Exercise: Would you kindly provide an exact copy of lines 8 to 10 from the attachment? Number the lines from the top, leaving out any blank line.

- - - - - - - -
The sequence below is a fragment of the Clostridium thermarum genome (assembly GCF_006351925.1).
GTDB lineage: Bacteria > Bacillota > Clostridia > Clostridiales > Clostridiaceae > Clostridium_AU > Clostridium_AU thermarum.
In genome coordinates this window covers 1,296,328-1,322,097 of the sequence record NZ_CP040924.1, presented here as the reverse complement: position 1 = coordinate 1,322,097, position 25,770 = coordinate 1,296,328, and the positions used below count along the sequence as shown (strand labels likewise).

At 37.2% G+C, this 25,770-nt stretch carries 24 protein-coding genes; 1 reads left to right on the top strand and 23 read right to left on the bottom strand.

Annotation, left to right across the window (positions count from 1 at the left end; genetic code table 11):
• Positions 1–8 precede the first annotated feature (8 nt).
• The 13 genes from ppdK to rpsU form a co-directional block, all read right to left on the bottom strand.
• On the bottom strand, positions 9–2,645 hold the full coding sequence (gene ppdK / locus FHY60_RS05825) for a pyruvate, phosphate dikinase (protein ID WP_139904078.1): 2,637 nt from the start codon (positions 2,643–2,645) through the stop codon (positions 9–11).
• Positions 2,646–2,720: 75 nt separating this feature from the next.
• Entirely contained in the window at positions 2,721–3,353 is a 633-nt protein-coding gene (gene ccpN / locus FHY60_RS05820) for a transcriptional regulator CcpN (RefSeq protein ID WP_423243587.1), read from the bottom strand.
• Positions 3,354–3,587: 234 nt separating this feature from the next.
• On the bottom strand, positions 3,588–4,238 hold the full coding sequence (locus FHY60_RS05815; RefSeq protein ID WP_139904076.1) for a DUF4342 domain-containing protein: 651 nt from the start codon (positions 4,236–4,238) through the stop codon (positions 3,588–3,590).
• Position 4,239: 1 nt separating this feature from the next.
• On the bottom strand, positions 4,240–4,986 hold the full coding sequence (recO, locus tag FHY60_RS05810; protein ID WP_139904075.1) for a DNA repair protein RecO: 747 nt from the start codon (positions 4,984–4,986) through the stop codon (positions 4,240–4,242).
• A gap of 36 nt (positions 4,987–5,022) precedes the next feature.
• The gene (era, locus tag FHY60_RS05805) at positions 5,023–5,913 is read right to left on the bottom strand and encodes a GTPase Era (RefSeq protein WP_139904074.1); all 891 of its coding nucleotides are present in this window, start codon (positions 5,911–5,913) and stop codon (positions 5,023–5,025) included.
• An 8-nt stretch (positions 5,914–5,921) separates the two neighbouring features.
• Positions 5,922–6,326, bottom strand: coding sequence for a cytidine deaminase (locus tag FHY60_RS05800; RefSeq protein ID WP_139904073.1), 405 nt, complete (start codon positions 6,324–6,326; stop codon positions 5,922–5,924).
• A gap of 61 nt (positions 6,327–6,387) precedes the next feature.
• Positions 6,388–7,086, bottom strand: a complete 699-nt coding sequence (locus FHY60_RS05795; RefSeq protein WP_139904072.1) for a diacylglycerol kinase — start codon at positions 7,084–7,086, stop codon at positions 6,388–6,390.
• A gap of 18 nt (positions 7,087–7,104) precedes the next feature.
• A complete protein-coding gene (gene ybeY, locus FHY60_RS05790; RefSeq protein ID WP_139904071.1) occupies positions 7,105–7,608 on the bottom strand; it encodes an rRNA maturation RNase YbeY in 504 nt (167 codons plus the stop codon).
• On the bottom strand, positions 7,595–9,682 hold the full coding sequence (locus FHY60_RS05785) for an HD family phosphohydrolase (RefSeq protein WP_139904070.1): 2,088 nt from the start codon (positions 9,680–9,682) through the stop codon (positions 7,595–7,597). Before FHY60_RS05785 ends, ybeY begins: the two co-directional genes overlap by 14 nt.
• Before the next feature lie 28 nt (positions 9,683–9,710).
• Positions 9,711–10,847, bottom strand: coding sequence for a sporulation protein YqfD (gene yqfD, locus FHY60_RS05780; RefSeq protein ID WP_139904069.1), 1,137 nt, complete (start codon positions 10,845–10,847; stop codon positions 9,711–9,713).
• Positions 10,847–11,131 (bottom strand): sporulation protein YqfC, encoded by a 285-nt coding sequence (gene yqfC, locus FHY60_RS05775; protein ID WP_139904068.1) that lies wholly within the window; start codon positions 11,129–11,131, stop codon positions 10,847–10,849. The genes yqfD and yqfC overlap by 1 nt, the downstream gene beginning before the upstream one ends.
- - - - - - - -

• On the bottom strand, positions 9–2,645 hold the full coding sequence (gene ppdK / locus FHY60_RS05825) for a pyruvate, phosphate dikinase (protein ID WP_139904078.1): 2,637 nt from the start codon (positions 2,643–2,645) through the stop codon (positions 9–11).
• Positions 2,646–2,720: 75 nt separating this feature from the next.
• Entirely contained in the window at positions 2,721–3,353 is a 633-nt protein-coding gene (gene ccpN / locus FHY60_RS05820) for a transcriptional regulator CcpN (RefSeq protein ID WP_423243587.1), read from the bottom strand.